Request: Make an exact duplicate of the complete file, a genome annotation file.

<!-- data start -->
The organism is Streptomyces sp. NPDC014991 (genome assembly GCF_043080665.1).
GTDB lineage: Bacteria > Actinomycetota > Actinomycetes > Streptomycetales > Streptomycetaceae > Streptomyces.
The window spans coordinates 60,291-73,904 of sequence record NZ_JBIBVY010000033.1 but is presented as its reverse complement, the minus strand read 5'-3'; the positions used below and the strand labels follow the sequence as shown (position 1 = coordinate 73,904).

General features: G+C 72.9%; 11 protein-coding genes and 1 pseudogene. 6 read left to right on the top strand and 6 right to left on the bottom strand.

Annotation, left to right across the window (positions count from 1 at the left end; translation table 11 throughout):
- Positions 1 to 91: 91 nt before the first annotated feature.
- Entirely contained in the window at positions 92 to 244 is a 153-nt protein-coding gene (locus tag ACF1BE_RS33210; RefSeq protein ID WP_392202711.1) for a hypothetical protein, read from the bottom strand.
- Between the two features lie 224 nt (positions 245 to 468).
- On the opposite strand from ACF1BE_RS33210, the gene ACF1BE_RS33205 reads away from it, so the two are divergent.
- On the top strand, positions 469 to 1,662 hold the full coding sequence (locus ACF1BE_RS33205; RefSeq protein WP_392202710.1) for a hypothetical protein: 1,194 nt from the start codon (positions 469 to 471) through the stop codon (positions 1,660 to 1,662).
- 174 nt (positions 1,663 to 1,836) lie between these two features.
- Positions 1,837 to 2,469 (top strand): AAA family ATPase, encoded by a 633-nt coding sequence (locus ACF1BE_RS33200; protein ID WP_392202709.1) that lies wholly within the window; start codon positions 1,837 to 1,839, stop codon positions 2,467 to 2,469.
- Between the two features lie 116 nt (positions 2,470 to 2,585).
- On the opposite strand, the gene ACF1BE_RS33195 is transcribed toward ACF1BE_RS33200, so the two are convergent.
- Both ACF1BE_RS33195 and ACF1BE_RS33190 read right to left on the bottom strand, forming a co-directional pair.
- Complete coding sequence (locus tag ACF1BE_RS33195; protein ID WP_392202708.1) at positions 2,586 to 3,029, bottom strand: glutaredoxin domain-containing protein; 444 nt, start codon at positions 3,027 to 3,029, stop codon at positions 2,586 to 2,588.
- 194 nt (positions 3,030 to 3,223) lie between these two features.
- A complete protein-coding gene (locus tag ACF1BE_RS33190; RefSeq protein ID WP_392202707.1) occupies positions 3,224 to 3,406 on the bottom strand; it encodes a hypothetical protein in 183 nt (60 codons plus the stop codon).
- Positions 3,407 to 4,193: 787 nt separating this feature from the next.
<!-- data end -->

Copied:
The organism is Streptomyces sp. NPDC014991 (genome assembly GCF_043080665.1).
GTDB lineage: Bacteria > Actinomycetota > Actinomycetes > Streptomycetales > Streptomycetaceae > Streptomyces.
The window spans coordinates 60,291-73,904 of sequence record NZ_JBIBVY010000033.1 but is presented as its reverse complement, the minus strand read 5'-3'; the positions used below and the strand labels follow the sequence as shown (position 1 = coordinate 73,904).

General features: G+C 72.9%; 11 protein-coding genes and 1 pseudogene. 6 read left to right on the top strand and 6 right to left on the bottom strand.

Annotation, left to right across the window (positions count from 1 at the left end; translation table 11 throughout):
- Positions 1 to 91: 91 nt before the first annotated feature.
- Entirely contained in the window at positions 92 to 244 is a 153-nt protein-coding gene (locus tag ACF1BE_RS33210; RefSeq protein ID WP_392202711.1) for a hypothetical protein, read from the bottom strand.
- Between the two features lie 224 nt (positions 245 to 468).
- On the opposite strand from ACF1BE_RS33210, the gene ACF1BE_RS33205 reads away from it, so the two are divergent.
- On the top strand, positions 469 to 1,662 hold the full coding sequence (locus ACF1BE_RS33205; RefSeq protein WP_392202710.1) for a hypothetical protein: 1,194 nt from the start codon (positions 469 to 471) through the stop codon (positions 1,660 to 1,662).
- 174 nt (positions 1,663 to 1,836) lie between these two features.
- Positions 1,837 to 2,469 (top strand): AAA family ATPase, encoded by a 633-nt coding sequence (locus ACF1BE_RS33200; protein ID WP_392202709.1) that lies wholly within the window; start codon positions 1,837 to 1,839, stop codon positions 2,467 to 2,469.
- Between the two features lie 116 nt (positions 2,470 to 2,585).
- On the opposite strand, the gene ACF1BE_RS33195 is transcribed toward ACF1BE_RS33200, so the two are convergent.
- Both ACF1BE_RS33195 and ACF1BE_RS33190 read right to left on the bottom strand, forming a co-directional pair.
- Complete coding sequence (locus tag ACF1BE_RS33195; protein ID WP_392202708.1) at positions 2,586 to 3,029, bottom strand: glutaredoxin domain-containing protein; 444 nt, start codon at positions 3,027 to 3,029, stop codon at positions 2,586 to 2,588.
- 194 nt (positions 3,030 to 3,223) lie between these two features.
- A complete protein-coding gene (locus tag ACF1BE_RS33190; RefSeq protein ID WP_392202707.1) occupies positions 3,224 to 3,406 on the bottom strand; it encodes a hypothetical protein in 183 nt (60 codons plus the stop codon).
- Positions 3,407 to 4,193: 787 nt separating this feature from the next.